From the accounts gathered so far, it is possible to witness how this practice has affected vulnerable communities, from populations who do not have access to the most up-to-date digital literacy, to children, who cannot validly consent to this type of practice. But there is also an inequality of knowledge between those who have sold their irises and the company, simply because the latter has apparently not been fully transparent about its operations. In this context, it is relevant to refer to recital 20 of the EU AI Act which determines that “[i]n order to obtain the greatest benefits from AI systems while protecting fundamental rights, health and safety and to enable democratic control, AI literacy should equip providers, deployers and affected persons with the necessary notions to make informed decisions regarding AI systems. Those notions may vary with regard to the relevant context and can include […], in the case of affected persons, the knowledge necessary to understand how decisions taken with the assistance of AI will have an impact on them […]”.[10] (Author’s bold). And although this reference to digital literacy in this recital involves different groups of people, it is true that Article 4 of the AI Act states that “[p]roviders and deployers of AI systems shall take measures to ensure, to their best extent, a sufficient level of AI literacy of their staff and other persons dealing with the operation and use of AI systems on their behalf […]”, putting the emphasis on those who work closely with the technology.

The scenario examined in this text is particularly worrying, especially as we are dealing with biometric data, which “can enable the authentication, identification or categorization of natural persons and the recognition of emotions of natural persons”.[11] As discussed in the European Parliament’s 2021 study “Biometric Recognition and Behavioural Detection”, to uniquely identify natural persons, “strong”[12] biometric identifiers must be captured, converted into digital data and ultimately into a standardised template. These identifiers can be captured by appropriate physical scanners, with the active conscious cooperation of the individual, remotely without such cooperation, or with the help of existing other data. Thus, capturing biometric identifiers means converting a person’s unique physical characteristics into digital data, leading to the “datafication” of humans.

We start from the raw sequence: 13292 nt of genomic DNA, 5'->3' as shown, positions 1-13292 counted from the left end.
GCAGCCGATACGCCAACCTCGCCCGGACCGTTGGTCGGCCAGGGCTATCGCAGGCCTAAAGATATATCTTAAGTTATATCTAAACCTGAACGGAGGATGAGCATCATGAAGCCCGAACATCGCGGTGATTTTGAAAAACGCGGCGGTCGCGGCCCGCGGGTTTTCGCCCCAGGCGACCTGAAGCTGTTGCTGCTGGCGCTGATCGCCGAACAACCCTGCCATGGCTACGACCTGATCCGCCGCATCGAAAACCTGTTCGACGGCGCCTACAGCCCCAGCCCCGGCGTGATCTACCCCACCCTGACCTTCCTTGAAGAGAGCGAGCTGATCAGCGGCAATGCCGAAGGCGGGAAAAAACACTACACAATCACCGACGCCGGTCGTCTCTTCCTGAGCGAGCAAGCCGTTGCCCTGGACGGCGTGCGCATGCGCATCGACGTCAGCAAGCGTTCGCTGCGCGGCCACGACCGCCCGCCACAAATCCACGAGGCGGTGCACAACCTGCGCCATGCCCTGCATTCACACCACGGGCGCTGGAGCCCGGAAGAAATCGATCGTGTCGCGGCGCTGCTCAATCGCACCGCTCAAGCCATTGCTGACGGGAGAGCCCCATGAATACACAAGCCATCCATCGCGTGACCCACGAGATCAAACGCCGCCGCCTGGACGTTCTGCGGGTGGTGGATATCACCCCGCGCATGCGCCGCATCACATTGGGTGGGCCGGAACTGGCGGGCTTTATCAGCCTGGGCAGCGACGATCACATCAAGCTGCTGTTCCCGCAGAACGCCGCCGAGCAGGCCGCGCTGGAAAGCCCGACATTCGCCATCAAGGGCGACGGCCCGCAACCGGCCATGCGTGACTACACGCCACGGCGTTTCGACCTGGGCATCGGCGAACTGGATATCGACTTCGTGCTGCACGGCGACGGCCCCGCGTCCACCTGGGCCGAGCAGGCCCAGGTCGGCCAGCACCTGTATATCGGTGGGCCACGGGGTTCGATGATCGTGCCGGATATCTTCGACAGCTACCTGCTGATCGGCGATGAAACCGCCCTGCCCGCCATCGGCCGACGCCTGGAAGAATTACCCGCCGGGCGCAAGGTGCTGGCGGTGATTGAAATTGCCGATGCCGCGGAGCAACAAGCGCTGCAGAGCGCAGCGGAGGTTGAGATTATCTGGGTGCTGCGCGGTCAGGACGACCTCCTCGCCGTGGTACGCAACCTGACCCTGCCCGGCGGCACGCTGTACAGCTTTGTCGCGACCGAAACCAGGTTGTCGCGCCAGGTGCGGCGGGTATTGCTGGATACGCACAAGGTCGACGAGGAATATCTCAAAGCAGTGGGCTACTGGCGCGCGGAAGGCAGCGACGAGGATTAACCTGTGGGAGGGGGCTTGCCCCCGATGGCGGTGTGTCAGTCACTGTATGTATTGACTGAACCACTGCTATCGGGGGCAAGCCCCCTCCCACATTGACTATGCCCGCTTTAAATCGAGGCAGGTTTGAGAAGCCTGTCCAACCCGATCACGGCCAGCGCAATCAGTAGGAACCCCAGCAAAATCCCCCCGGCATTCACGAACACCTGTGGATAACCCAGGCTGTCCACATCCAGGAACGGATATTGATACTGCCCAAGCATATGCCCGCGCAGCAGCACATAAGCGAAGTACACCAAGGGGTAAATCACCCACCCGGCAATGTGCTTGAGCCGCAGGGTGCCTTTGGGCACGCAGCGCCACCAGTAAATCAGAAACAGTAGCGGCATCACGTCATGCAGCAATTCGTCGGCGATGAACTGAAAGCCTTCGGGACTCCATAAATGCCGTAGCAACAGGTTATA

Because the features that uniquely identify a person are part of a person’s body, their collection and use interfere with a person’s personal autonomy and dignity, the report stresses. Once a biometric template has been created and stored in a reference database, anyone in possession of that template can identify and locate that person anywhere in the world, putting that person at serious risk of being tracked and monitored. Also, it can be used to identify the individual for an unlimited number of purposes and situations.[13] In fact, while the risk of fraud and the difficulties posed by poor data quality or missing data are reduced by models that use “strong” biometrics, these “also increase ethical concerns, as they enable more efficient public surveillance and can be used for the creation of elaborate profiles”.[14]

According to Article 5(1)(h) of the AI Act, the use of “real-time” remote biometric identification systems[15] in spaces accessible to the public for the purpose of maintaining public order is prohibited, unless and to the extent that such use is strictly necessary for defined purposes in the Regulation.[16] When it comes to the use of “post” biometric identification systems (in deferred time),[17] this is considered a high-risk practice, and not prohibited like the one described above, although the result is the same – massive identification of subjects without their consent or knowledge, something which is intrusive in nature. Much criticism has been directed at the fact that the latter is not entirely prohibited, and that the former includes exceptions to its prohibition.[18] Hence, that highlights how the practice of biometric identification carries a very high risk of threatening basic rights and safeguards,[19] and ultimately democracy itself.

Now, when considering the operations of companies which make use of biometric identification as its main activity, and the purposes for which all the sensitive data will be used can be very questionable, we step on to very dangerous territory. In this regard, it is relevant to consider Alfonso Ballesteros’ insights in his article “Digitocracy: ruling and being ruled”: “[d]igitocracy[20] seems to be a new form of government […] a new way to rule an unprecedented number of people smartly and efficiently. […] Rulers are no more modern technocratic humanists than mere rational entrepreneurs seeking to earn money. They are postmodern entrepreneurs [who] have been able to hybridise their economic interests with new postmodern ideas; in particular, those that blur the distinctions between artefacts and humans, and a declared pretension to be acting for the good of humanity.”[21]